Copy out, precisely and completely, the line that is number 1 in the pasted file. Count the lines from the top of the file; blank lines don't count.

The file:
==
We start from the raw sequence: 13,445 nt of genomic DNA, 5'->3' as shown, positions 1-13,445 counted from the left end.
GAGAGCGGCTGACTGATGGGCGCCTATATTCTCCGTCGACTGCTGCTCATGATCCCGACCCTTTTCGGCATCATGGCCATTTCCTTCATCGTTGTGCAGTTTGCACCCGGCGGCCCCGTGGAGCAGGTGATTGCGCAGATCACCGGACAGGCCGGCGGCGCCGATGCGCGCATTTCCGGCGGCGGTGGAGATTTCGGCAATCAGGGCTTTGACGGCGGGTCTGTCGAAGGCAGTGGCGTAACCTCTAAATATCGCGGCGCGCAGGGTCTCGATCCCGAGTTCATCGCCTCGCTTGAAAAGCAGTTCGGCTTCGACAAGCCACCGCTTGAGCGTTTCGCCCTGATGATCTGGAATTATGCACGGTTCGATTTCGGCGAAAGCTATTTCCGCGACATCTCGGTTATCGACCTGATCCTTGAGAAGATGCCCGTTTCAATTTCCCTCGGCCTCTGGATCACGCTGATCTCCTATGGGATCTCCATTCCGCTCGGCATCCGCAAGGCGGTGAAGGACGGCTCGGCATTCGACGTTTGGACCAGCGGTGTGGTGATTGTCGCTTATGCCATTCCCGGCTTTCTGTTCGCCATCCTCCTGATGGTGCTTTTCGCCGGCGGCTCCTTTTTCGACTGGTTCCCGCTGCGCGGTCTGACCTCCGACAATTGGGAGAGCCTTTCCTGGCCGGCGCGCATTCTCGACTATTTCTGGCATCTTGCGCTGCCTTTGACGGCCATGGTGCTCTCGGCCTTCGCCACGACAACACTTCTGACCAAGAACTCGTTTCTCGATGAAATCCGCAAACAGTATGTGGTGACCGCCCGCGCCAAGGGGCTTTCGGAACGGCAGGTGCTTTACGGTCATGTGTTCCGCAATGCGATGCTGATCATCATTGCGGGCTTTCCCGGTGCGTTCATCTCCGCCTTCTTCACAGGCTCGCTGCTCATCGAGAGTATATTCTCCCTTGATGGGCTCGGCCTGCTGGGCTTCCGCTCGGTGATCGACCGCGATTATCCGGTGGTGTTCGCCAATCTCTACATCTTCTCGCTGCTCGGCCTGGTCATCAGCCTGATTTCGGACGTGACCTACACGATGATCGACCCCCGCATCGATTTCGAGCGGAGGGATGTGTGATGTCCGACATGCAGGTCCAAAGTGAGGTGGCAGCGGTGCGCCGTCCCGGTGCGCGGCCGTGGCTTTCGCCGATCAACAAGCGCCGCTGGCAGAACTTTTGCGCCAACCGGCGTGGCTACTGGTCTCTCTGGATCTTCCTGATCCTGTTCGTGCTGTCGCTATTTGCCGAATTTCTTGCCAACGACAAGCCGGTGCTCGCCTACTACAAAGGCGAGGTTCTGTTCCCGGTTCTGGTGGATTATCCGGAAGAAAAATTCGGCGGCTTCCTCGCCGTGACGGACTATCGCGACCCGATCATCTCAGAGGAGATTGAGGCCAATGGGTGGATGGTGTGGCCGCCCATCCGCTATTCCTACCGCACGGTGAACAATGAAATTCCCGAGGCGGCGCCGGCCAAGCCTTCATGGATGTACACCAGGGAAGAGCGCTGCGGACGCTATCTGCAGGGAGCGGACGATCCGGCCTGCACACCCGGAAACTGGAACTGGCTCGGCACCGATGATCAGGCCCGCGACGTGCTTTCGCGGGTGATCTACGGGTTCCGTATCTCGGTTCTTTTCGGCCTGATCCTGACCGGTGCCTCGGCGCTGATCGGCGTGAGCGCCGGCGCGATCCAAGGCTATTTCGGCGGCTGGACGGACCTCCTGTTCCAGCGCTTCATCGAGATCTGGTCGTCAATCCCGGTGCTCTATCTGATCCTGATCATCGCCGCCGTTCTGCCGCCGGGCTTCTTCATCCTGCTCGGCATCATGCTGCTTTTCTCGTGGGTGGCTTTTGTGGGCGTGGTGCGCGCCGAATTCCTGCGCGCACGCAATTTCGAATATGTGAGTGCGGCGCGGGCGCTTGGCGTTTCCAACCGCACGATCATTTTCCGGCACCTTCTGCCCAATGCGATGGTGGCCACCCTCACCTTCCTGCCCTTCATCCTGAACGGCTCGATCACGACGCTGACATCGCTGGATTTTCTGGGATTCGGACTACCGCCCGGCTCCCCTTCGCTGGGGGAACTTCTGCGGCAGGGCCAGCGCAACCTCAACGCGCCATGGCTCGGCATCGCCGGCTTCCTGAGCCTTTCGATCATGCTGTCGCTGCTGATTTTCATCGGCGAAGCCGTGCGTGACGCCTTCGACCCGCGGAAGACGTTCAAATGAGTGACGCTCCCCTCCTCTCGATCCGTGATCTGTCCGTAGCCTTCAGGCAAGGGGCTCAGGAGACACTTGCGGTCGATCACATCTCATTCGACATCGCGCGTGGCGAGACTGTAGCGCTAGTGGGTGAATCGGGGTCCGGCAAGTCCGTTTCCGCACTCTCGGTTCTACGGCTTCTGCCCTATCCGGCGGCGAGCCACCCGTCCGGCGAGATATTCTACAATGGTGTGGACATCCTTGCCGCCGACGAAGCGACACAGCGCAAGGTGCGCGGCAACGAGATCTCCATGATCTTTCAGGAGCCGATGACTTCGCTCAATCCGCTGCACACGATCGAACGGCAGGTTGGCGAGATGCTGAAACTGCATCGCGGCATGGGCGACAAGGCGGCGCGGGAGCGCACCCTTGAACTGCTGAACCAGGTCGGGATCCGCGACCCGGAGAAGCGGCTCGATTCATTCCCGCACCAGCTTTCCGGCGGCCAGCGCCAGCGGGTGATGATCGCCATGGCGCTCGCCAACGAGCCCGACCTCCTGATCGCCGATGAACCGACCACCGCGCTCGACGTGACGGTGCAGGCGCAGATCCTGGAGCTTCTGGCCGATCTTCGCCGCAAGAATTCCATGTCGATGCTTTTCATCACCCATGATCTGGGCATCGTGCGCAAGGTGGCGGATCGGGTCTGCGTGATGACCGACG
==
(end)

We start from the raw sequence: 13,445 nt of genomic DNA, 5'->3' as shown, positions 1-13,445 counted from the left end.